Match Point



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Navratilova has a cold, and she cut her left index finger with a bread knife earlier this morning. There’s no real talk of editorial control, nor is she anything but a gracious host. When I ask how she’s doing, post–cancer treatment, post–Kilimanjaro scare, she answers cheerfully, the same way when people ask about her woodworking pursuits. “Ten fingers!” she says with a smile, holding up both hands. “Ten fingers, 10 toes, and two boobs.” Her prognosis following treatment is excellent. “Less than 5% chance of it coming back,” she says. “I like those odds. If it comes back, I’ll deal with it. If it doesn’t, great. I just had my mammogram last week, and it’s all clear.”

Drinking mineral water and wearing a burgundy cashmere sweater, chic gray sweatpants, and a white ceramic watch, Navratilova is indeed lucky to be alive today, even if she isn’t about to dwell on it. (“She doesn’t sit around wondering or fidgeting,” Billie Jean King said of Navratilova to CNN last year. “She just gets into action.”)

High-altitude pulmonary edema is no laughing matter. Fluid buildup in the lungs can lead to respiratory failure and ultimately death. A handful of people die each year on Mount Kilimanjaro, the majority from complications of acute mountain sickness, high-altitude pulmonary edema or cerebral edema. Navratilova had pledged to climb the peak as part of a 27-person team representing the Laureus Sport for Good Foundation, an international nonprofit community athletics program of which she’s been a longtime supporter. She started the trek off at a minus, suffering from diarrhea, likely a result of having eaten bad fish just prior to the expedition. For Navratilova, the first day was a relatively easy eight-hour climb. But the weather was horrible: torrential rain — and, in higher elevations, snow. Even some of the porters weren’t feeling well.

Navratilova began to lose her appetite, and by day 4 she was gasping for air. Any chance of reaching the summit vanished. “It wasn’t painful. Nothing hurt — I just couldn’t breathe,” she says. “I’ve never had anything life-threatening like this, other than the cancer, which would have been a long-term killer. That’s what scared me afterward. If I didn’t say anything and had gone to sleep, it could have been trouble.”

Yet she sees an upside to the disappointment. “We raised a lot of money and a lot of awareness, which were the goals. The goals were met because of everyone else, and my failure,” Navratilova says with a laugh. “Perhaps we wouldn’t have gotten as much publicity if I had made it to the top.”

The pace of life north of Aspen is slow, but whether here or elsewhere in the world, Navratilova is still very much in touch as an activist — someone who more than 18 years ago was a plaintiff in Romer v. Evans, a lawsuit against Colorado’s odious Amendment 2, which denied any antidiscrimination protections to gay, lesbian, and bisexual residents. While on tour in the early 1990s she was highly vocal about her opposition to the measure — at a time when it wasn’t nearly as compulsory for celebrities to have causes, especially controversial ones. Navratilova was insistent. “Wouldn’t you want me on the front lines?” she asked Sports Illustrated in 1992, shortly after the amendment’s passage (in the article the writer implied that Navratilova’s activism was sucking her attention away from the sport). A few years later the U.S. Supreme Court struck down the amendment. It’s now cited invariably in lawsuits over gay rights, including the challenges against the federal Defense of Marriage Act and California’s Proposition 8.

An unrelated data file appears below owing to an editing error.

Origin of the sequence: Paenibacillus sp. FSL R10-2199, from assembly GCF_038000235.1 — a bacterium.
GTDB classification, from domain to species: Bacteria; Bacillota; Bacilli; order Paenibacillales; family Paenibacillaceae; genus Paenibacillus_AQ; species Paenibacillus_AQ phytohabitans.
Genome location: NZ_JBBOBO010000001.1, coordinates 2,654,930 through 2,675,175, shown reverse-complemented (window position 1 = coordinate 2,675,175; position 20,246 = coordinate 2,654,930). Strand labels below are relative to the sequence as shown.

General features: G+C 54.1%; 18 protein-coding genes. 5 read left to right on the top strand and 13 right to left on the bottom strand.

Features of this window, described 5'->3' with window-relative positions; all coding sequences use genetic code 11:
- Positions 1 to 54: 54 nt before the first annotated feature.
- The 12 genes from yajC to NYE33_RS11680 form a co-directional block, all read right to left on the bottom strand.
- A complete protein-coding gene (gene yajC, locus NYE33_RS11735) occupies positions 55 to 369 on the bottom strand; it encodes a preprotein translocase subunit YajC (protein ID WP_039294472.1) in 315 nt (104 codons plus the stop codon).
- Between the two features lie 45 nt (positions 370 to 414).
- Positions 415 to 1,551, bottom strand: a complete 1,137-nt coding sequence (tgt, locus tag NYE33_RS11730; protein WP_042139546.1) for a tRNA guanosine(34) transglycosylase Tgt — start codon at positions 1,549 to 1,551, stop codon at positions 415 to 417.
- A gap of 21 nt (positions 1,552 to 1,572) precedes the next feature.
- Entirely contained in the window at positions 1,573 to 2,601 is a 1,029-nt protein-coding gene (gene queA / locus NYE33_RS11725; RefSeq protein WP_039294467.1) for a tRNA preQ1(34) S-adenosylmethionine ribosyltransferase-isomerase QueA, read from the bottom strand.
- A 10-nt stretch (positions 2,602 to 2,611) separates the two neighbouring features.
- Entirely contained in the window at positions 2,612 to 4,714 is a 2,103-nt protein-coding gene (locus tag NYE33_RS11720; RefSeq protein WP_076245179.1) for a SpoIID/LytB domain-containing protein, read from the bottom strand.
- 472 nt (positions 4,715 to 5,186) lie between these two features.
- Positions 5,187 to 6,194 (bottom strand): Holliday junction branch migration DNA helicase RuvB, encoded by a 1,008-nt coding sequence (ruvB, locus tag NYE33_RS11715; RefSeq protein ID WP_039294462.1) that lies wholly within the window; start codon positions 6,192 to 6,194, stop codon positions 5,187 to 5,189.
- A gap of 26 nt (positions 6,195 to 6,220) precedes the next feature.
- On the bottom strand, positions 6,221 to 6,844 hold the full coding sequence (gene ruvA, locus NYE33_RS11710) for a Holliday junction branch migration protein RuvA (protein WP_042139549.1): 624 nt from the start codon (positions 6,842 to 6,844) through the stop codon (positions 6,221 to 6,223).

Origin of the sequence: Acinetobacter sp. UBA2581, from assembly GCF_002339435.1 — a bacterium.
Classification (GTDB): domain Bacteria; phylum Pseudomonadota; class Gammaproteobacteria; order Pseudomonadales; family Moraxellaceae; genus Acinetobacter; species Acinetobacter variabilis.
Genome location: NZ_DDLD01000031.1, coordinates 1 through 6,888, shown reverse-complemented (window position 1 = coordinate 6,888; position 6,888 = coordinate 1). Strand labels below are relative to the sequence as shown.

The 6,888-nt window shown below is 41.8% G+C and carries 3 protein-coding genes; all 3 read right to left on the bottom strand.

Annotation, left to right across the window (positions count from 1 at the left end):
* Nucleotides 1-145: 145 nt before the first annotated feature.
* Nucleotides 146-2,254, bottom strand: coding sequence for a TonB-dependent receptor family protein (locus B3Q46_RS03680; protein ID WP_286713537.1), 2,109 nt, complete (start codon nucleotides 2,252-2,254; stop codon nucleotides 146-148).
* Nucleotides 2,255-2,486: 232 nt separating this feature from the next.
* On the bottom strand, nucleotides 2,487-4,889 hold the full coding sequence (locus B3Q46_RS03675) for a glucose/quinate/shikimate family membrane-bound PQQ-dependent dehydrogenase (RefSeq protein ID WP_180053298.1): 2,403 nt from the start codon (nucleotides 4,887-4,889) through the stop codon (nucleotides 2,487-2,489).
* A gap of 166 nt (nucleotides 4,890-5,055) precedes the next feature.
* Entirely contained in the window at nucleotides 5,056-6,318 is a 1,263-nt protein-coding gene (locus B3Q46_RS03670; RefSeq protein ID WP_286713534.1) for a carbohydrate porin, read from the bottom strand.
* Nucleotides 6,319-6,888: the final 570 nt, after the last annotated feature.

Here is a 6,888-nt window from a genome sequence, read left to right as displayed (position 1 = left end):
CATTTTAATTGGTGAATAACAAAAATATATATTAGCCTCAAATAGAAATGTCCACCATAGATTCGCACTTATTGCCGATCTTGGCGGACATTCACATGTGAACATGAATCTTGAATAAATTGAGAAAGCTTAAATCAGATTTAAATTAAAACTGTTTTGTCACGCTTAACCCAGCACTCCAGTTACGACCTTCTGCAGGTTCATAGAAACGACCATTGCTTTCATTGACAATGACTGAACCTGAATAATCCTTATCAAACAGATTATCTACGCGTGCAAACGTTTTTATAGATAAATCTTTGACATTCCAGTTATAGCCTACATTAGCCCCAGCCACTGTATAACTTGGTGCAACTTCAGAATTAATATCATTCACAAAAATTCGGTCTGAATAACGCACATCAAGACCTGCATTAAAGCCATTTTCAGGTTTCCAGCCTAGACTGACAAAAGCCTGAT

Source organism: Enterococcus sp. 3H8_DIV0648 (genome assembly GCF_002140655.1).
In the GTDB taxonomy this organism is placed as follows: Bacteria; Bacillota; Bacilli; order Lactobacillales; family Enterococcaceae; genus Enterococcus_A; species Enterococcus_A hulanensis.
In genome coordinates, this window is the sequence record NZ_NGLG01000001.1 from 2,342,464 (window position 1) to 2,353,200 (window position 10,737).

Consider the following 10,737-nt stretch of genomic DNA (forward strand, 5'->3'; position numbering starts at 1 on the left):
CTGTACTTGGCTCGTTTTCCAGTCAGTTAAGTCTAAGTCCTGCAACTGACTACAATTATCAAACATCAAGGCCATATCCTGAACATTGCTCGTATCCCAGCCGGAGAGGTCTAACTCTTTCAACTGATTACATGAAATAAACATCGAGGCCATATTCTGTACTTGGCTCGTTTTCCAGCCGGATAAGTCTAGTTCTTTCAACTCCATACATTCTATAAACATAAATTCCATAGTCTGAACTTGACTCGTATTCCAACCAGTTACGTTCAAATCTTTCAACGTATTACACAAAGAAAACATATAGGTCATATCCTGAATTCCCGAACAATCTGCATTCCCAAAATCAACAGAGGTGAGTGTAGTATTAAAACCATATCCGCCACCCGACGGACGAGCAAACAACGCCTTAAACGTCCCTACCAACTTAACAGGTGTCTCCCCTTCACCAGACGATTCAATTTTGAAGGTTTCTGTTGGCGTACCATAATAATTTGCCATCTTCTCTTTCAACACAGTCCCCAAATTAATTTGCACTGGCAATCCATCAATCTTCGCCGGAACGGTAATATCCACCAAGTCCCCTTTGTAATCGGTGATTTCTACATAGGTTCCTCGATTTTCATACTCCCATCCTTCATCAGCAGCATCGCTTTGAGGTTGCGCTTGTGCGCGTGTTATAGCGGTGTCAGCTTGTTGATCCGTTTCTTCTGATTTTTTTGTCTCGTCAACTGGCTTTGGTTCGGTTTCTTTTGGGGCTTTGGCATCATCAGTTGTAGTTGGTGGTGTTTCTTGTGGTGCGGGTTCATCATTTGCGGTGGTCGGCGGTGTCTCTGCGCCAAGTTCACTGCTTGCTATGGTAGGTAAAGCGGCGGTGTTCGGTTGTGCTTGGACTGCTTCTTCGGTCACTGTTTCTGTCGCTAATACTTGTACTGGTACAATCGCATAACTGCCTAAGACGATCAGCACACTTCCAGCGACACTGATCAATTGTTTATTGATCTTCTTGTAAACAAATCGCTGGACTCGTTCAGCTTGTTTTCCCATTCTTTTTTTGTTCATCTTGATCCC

“If Amendment 2 came up again, it would be defeated soundly. Despite what all the lovely people in Colorado Springs are trying to do,” she says of the American evangelical capital. And perhaps she's right. As of press time, the Colorado Senate Judiciary Committee just approved a state civil unions bill.

There are certain characteristics that mark an effective activist. Indefatigability and enduring outrage are among them, and Navratilova has both when she speaks about injustice continually inflicted on gay people. Of the teens who have hanged themselves, overdosed, or jumped off bridges over the past year: “What a price to pay to bring attention to bullying in schools and what it does to kids. Kevin Jennings [cofounder of the Gay, Lesbian, and Straight Education Network and now an assistant deputy secretary at the U.S. Department of Education] has been yelling and screaming about that for years. And now it’s getting the attention it should have had years ago.” Of lawmakers who use homophobia for political advantage: “I just want to strangle these mostly Republicans who just refuse to recognize hate crimes and who equate homosexuality with bestiality and pedophilia. And they get away with it. The way they’re bashing Obama is unbelievable. Why is it OK for them to be bullies?” And of Democrats: “They can’t keep backing down! Stand up. I did not agree with [President George W.] Bush, but he stood up for what he believed in, and he just didn’t back away. Even in the face of facts. Obama, he’s got such a hard sell, but I still think he backs off too much.”